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Mediating among media
Photos courtesy: Ensemble Kolkata

November 19, 2019

Alongside the ongoing resplendant programme of Kolkata International Film Festival (KIFF), it is quite befitting to explore cinema's connection with theatre. There have been similar attempts earlier. One genre has been 'Filmed Theatre' capturing theatre perfromances on stage on the celluloid, without any frills or exaggeration. This criitc recalls a Filmed Theatre Festival at the Akashvani Theatre in Mumbai in the 1980s, when he had the privilege of witnessing an array of glitering drama - filmed faihtfully by the camera - in the company of the renowned actress Jennifer Kapoor. Another occasion can be discussion on the difference in acting modes between theatre and cinema. Considering that theatre is a 'live' medium where the dramatic action on stage evokes instant response from the viewers present, while cinema is a 'canned' medium waiting to be exposed to audiences much, much later, the dramatis personnae have to adjust their acting style in the presence of camera or otherwise. This does need clever adjustments which have given us brillaint theatre actors like Utpal Dutt, Shabana Azmi, Naseeruddin Shah and Shah Rukh Khan's calibre, later as famous film stars. (KIFF, at the moment, is holding an interesting discussion session among actors and stars on the subject).

Chhota Chhabi (The Small Picture) presented on November 11 by the renowned 'Ensemble' group, captured yet a third dimension of this interaction between theatre and cinema by letting the two media make bold forays into each other. The veteran director Sohag Sen - well known for her numerous acting workshops prior to the actors' film shooting schedules - innovated here to make a bunch of film school enthusiasts to make four short films dealing with the theme of urban loneliness. "During the film-making process, they have to face their own dilemma continuously stemming from creativity, finance and, most of all, interpersonal relationships. Whether they are caught by their own webs of isolation is what the play addresses continuously," observes the director.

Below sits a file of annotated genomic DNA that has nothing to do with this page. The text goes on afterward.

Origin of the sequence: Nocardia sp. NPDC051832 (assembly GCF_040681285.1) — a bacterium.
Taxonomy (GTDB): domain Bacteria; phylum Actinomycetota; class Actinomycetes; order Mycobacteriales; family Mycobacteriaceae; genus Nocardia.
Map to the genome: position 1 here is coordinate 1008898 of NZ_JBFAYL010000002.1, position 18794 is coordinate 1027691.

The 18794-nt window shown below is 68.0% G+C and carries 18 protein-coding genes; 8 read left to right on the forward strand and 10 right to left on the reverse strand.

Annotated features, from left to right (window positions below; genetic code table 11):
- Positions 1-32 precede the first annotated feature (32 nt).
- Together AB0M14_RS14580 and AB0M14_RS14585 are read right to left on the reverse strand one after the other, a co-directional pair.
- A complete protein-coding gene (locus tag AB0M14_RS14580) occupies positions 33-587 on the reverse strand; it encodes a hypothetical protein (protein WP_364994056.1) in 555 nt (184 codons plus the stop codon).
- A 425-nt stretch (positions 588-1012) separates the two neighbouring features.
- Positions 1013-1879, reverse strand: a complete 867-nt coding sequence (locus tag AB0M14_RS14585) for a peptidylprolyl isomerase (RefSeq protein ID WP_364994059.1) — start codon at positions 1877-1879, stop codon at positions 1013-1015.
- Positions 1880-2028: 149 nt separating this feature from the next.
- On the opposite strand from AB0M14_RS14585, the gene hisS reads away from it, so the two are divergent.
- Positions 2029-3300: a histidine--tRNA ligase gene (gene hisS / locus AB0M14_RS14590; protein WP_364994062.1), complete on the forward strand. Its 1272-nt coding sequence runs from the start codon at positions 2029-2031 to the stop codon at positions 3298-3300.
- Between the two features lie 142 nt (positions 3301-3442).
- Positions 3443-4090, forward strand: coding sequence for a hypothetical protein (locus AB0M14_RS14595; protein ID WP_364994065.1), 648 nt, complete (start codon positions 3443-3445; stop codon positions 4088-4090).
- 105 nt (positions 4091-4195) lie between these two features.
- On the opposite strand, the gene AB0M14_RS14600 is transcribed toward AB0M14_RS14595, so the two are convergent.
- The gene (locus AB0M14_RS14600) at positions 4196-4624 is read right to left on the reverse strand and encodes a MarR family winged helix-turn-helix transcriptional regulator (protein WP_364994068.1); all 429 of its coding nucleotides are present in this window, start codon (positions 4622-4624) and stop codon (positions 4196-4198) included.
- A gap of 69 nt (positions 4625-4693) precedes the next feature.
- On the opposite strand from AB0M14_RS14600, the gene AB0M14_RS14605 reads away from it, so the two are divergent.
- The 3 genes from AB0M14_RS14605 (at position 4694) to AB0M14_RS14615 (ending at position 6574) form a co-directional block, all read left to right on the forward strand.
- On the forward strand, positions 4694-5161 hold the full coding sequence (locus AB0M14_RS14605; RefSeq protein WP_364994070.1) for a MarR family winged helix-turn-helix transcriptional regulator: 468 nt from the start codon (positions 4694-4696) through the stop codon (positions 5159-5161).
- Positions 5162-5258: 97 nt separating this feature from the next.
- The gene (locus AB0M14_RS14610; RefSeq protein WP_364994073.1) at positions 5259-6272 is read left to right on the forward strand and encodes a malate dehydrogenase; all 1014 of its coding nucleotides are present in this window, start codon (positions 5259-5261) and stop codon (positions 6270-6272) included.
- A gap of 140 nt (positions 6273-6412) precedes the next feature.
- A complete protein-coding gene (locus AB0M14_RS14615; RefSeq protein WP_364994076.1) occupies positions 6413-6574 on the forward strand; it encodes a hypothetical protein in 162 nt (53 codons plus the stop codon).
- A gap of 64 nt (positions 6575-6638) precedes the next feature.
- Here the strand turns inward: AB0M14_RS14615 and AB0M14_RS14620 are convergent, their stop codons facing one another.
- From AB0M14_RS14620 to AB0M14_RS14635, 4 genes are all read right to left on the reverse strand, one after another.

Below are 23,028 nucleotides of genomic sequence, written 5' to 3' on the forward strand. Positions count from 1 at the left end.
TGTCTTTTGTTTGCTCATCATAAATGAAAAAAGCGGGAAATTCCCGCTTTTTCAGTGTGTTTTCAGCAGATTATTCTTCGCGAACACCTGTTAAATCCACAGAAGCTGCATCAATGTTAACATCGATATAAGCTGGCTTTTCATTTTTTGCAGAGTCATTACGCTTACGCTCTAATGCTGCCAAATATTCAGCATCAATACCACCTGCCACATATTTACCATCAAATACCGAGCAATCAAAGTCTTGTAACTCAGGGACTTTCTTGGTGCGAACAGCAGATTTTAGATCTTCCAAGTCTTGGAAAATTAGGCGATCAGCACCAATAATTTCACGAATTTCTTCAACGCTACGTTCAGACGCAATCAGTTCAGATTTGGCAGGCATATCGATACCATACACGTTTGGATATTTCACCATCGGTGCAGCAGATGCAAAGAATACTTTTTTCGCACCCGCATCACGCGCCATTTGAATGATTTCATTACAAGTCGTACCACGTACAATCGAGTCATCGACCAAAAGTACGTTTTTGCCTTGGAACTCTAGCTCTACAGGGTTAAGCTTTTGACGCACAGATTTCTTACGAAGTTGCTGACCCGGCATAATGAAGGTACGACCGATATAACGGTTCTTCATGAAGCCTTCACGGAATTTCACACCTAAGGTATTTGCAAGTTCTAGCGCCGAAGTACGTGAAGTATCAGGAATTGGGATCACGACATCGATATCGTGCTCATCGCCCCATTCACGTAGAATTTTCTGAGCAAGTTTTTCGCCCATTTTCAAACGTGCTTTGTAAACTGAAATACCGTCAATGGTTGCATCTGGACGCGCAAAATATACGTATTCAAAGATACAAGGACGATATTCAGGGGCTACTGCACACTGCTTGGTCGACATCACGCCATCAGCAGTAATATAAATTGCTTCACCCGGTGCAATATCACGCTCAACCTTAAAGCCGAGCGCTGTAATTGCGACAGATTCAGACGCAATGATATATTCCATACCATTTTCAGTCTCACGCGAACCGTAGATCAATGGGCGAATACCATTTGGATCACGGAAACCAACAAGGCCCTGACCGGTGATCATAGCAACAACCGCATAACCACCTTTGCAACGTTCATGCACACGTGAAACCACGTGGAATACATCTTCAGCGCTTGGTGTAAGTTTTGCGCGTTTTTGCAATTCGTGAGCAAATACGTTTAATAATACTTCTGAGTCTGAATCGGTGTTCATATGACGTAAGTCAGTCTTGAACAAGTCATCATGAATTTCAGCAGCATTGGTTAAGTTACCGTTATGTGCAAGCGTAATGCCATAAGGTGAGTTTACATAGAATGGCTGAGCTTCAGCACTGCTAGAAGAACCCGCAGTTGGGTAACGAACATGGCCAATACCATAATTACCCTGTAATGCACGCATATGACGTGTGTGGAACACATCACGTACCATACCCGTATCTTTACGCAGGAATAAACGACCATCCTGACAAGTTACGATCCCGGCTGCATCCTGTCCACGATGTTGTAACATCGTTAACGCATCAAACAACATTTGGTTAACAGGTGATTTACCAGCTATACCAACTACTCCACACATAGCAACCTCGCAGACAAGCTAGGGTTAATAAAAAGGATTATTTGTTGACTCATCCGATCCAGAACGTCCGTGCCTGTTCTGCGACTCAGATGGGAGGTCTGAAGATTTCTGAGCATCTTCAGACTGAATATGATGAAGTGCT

Major part of the play is this "film-making process" comprising "Silence! Order! Camera Rolling! Action!" where the lines between theatre and cinema keep getting obliterated as a matter of routine. The first episode, for instance, begins with shooting where the boy - leaving for abroad probably for good - cajoles the silent mother not to grieve, when she is trying hard to control her wailing tears. All the while, reality is struck by the non-Bengali producer watching the shots, by sitting somewhere among the play's audience. In the second episode, the producer morphs into a stylized, ever busy father as does the socialite mother, who have no time to lend their ears to a desperate daughter trying her desperate best to let them know what she intends to do in life. Her becoming a happy nun -- joining 'Sisters of Charity' in Mother Teresa's 'Nirmal Hriday' -- shatters the parents into a stunned silence.